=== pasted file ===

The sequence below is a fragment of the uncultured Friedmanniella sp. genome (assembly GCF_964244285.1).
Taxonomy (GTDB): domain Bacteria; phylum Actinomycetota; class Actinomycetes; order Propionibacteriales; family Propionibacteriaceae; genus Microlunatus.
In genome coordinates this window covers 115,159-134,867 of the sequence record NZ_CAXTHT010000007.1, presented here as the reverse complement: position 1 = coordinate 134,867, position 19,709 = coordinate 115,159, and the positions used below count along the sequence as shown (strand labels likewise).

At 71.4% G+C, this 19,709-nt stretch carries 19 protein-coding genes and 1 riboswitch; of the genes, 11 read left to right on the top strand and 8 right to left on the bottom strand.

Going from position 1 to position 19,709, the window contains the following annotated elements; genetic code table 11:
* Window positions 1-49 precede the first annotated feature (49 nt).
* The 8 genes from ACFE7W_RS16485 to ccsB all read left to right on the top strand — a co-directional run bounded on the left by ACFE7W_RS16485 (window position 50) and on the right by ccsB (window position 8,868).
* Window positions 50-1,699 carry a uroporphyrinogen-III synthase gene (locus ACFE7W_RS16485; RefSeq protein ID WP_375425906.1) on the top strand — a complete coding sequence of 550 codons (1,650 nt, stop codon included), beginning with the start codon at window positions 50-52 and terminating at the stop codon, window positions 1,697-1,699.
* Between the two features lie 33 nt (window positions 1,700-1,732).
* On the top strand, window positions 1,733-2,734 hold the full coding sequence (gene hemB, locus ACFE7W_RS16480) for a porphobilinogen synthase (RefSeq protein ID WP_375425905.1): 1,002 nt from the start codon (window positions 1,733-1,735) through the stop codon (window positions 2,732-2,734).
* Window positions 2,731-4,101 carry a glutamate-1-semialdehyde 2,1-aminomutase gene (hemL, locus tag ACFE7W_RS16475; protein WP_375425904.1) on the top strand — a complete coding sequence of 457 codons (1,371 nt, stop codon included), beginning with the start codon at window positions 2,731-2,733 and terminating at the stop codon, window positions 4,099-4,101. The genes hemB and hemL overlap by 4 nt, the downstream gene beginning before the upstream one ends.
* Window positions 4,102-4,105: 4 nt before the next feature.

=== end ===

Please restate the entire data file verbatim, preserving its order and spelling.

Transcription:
The sequence below is a fragment of the uncultured Friedmanniella sp. genome (assembly GCF_964244285.1).
Taxonomy (GTDB): domain Bacteria; phylum Actinomycetota; class Actinomycetes; order Propionibacteriales; family Propionibacteriaceae; genus Microlunatus.
In genome coordinates this window covers 115,159-134,867 of the sequence record NZ_CAXTHT010000007.1, presented here as the reverse complement: position 1 = coordinate 134,867, position 19,709 = coordinate 115,159, and the positions used below count along the sequence as shown (strand labels likewise).

At 71.4% G+C, this 19,709-nt stretch carries 19 protein-coding genes and 1 riboswitch; of the genes, 11 read left to right on the top strand and 8 right to left on the bottom strand.

Going from position 1 to position 19,709, the window contains the following annotated elements; genetic code table 11:
* Window positions 1-49 precede the first annotated feature (49 nt).
* The 8 genes from ACFE7W_RS16485 to ccsB all read left to right on the top strand — a co-directional run bounded on the left by ACFE7W_RS16485 (window position 50) and on the right by ccsB (window position 8,868).
* Window positions 50-1,699 carry a uroporphyrinogen-III synthase gene (locus ACFE7W_RS16485; RefSeq protein ID WP_375425906.1) on the top strand — a complete coding sequence of 550 codons (1,650 nt, stop codon included), beginning with the start codon at window positions 50-52 and terminating at the stop codon, window positions 1,697-1,699.
* Between the two features lie 33 nt (window positions 1,700-1,732).
* On the top strand, window positions 1,733-2,734 hold the full coding sequence (gene hemB, locus ACFE7W_RS16480) for a porphobilinogen synthase (RefSeq protein ID WP_375425905.1): 1,002 nt from the start codon (window positions 1,733-1,735) through the stop codon (window positions 2,732-2,734).
* Window positions 2,731-4,101 carry a glutamate-1-semialdehyde 2,1-aminomutase gene (hemL, locus tag ACFE7W_RS16475; protein WP_375425904.1) on the top strand — a complete coding sequence of 457 codons (1,371 nt, stop codon included), beginning with the start codon at window positions 2,731-2,733 and terminating at the stop codon, window positions 4,099-4,101. The genes hemB and hemL overlap by 4 nt, the downstream gene beginning before the upstream one ends.
* Window positions 4,102-4,105: 4 nt before the next feature.